As a student working on a summer project on repeat faults on residential phone lines, I received what felt like half a tree’s worth of printouts. I remember one period where reported fault rates fell by over 50%, and discovered that was during a work stoppage, I’m not sure if it was technically a strike. Without people opening cabinets to the elements and working on repairs across the network, fault rates fell. The challenge for my project was correlating a repair to another fault. But it backs up the Elisa numbers give or take 30 years 😉

Bandwidth Q4 Results

Total revenue for the fourth quarter of 2020 was $113.0 million, up 82% compared to $62.0 million in the fourth quarter of 2019.

CPaaS revenues surged 83.7% to $98.1 million from $53.4 million in the year-ago quarter. Accounting for 86.8% of total revenues, the improvement was primarily backed by higher demand for work-from-home connectivity solutions amid coronavirus-induced lockdowns. Elevated volumes of political messaging traffic was a contributing factor as well.

Bandwidth gained 109 CPaaS customer additions and 700 new Voxbone customer accounts during the reported quarter. Adjusted CPaaS gross profit jumped to $50 million from $26.3 million in the year-ago quarter, with respective margins of 51% and 49%. Bandwidth ended the quarter with 2,848 active CPaaS customers.

Vonage Scraps Plan for Sale of Consumer Business

Consumer VoIP is a mature competitive business. Likely the valuations from a potential sale were low. Many of those legacy consumer customers likely haven’t done a market review to see if they can get a better deal, e.g. with Google Voice. It took me several years to realize what was once a good deal on international calling from Vonage was not longer the case for me.

So Vonage decided to hold onto the asset. They expect to generation $600 million of cash from Consumer over the next five years.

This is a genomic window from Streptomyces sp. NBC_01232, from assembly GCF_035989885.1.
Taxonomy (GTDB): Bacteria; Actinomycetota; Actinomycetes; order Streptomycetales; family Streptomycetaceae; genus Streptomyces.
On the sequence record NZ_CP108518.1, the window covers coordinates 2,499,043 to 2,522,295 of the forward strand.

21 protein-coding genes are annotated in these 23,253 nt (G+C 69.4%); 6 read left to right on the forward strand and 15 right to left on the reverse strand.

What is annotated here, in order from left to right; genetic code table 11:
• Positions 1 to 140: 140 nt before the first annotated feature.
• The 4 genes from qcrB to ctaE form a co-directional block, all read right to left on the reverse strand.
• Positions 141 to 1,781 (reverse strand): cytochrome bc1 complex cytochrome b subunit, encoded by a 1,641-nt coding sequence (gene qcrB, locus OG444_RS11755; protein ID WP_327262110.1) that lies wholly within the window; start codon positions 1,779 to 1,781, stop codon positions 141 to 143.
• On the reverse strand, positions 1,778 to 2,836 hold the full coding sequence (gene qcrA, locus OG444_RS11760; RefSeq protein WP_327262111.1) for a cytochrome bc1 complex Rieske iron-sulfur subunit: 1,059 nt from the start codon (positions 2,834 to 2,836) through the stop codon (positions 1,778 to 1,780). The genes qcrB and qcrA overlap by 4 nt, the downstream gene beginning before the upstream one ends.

Vonage’s revenues in 4Q were driven by its communications platform service which saw sales rise 17% year-on-year to $230 million. Within this, application programming interface (API) revenues increased 33% highlighted by high-value APIs (video and comms services, not atomic stuff like SMS), which grew 130% as customers continued to expand usage on the platform.

In 1Q FY21, Vonage expects revenues to generate between $314 million to $318 million on adjusted earnings before interest, taxes, depreciation and amortization (EBITDA) of between $42 million to $46 million.

For FY21, the company’s revenue guidance is between $1.32 billion to $1.34 billion, with adjusted EBITDA forecasted to land between $190 million to $200 million.

People, Gossip, and Frivolous Stuff

Paul Stovall is now SVP, Global Sales at Prove, previously with TeleSign.

William Chia is now Manager, Product Marketing at GitLab. Previously he was with Twilio, and before that Digium (Asterisk).

Heena Mistry is now Marketing Manager at Pipeline Publishing. I’ve known Heena for many years, since her time with Sigma Systems.

Todd Carothers is now EVP of Corporate Strategy at Alianza, Inc. They bought Counterpath as reported in CXTech Week 50 2020.

Kathy Yu is now Vice President, Innovation Manager, Group Digital Transformation at Swiss Re.

Valeria Corna is now Strategy Partner at Digitas UK. We worked together on a couple of projects with KAE about a decade ago.

Amancio Bouza is now Chief Product Officer at Contovista.

Interbotix-TrossenRobotics LoCoBot

At TADHack-mini Chicago 2015 Matrix, a founding sponsor of TADHack, teamed up with Trossen Robotics to offer the HROS1 Humanoid Endoskeleton for the best hack using the Matrix platform. And below is the LoCoBot – I have to find a way to get LoCoBot into TADHack 🙂